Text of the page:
Change begins with answering what and why
By Jeffrey S. Nevenhoven, Senior Consultant, Life Cycle Engineering
During a recent trip to my pharmacist, I experienced a change that came out of nowhere and like most people, I resisted the change. My unwillingness to change almost resulted in leaving $300 a year on the table. Why? Because I was not made aware that a change was happening and why it was being made.
For 15 years I have taken a medication to treat a condition that I have. The medication I take has worked very well for me. Like clockwork, I take the medication twice daily, routinely have my lab work performed, pick up my refill monthly, and see my physician annually. This process is as much a part of me as any other habit/routine that I have. I have come to know what to expect and how to handle all of this exceptionally well.
You can imagine my surprise when I found out, without any warning from my physician or insurance provider, that a different medication was being prescribed. The pharmacy technician that I spoke with that day did not have any information on the change. I declined the medication, requested that my original prescription be refilled, left the pharmacy frustrated, and returned home to seek information. After several phone calls and emails, I eventually learned that the medication I had been on was now being offered in a generic form. My doctor shared that the only tangible change I would notice is the price. The generic medication would work exactly like the original.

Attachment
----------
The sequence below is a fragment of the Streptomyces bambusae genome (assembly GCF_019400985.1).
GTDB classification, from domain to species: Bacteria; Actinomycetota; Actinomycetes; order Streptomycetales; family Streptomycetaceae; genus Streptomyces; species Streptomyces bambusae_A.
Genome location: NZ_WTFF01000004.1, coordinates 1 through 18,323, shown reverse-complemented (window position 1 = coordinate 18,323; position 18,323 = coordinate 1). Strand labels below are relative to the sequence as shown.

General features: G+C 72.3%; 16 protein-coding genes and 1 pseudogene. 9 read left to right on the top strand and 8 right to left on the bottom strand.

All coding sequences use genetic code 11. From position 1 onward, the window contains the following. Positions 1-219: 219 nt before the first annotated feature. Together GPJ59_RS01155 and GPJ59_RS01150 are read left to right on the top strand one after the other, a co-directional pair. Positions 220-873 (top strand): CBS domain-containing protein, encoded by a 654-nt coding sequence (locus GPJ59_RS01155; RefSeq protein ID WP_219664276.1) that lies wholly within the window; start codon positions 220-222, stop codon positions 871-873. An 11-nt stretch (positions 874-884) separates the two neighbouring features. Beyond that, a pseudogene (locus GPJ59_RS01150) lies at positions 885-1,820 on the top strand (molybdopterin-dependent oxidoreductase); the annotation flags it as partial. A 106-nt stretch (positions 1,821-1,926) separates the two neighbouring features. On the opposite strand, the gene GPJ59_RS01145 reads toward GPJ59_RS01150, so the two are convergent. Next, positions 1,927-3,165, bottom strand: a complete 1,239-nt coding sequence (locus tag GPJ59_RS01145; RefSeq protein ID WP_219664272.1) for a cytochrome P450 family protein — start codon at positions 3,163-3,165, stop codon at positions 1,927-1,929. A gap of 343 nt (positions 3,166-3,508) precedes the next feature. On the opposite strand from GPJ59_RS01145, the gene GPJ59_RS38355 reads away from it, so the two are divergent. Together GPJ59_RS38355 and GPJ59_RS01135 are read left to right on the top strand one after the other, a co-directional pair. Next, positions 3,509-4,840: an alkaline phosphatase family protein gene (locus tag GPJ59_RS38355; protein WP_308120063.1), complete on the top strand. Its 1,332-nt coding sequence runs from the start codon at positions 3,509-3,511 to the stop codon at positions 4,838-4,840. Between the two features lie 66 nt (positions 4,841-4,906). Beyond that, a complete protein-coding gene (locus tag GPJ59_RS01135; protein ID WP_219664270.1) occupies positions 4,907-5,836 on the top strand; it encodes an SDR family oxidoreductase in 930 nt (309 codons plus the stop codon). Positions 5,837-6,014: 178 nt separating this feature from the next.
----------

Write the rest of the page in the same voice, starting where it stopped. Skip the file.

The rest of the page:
As I reflected on this experience, one point came through loud and clear: this change would have gone much more smoothly if my pharmacist and I had been made aware ahead of time that a switch to a generic drug was being made. Instead, the lack of awareness caused me to resist the change, resulting in unnecessary time and effort, by all parties involved, to resolve the confusion.
The Workplace is No Different
The lack of awareness during change continues to be a top contributor to employee resistance. Benchmarking and best practices studies have shown that when employees resist changing it is more likely rooted in the lack of awareness than anything else. When resistance exists, employees are less likely to accept the new ways of working, which slows down improvements and delays the expected benefits. Unfortunately, many organizations overlook the importance of awareness or do not understand its full meaning.
In the context of a change, awareness explains both what the change is and why the change is required. Awareness answers the basic questions we all have when change is introduced. What is the change? What factors led to it? Why is the change required? What could happen if the change does not take place? What are the expected outcomes of the change? Who will be impacted?
It is important to note that awareness is not agreement with or knowledge of how to change. Choosing to engage in change and learning how to change are subsequent phases once awareness is attained. Awareness is achieved once employees can explain in their own words the nature of the change, why it is required and the risks of not changing.
A Common Mistake
The tendency for many organizations is to follow traditional project management methodologies of relying on generalized announcements and pre-implementation training activities as the sole change catalysts. This approach may work for those receptive to the change, but that group is typically a small percentage of the organization. For the majority of employees, providing only an announcement and training will not suffice. Yes, employees will attend training because they are required to, but the training will have little impact. Many people will tune out the technical information as they ponder the nature of the change, why it is happening, and how it will impact them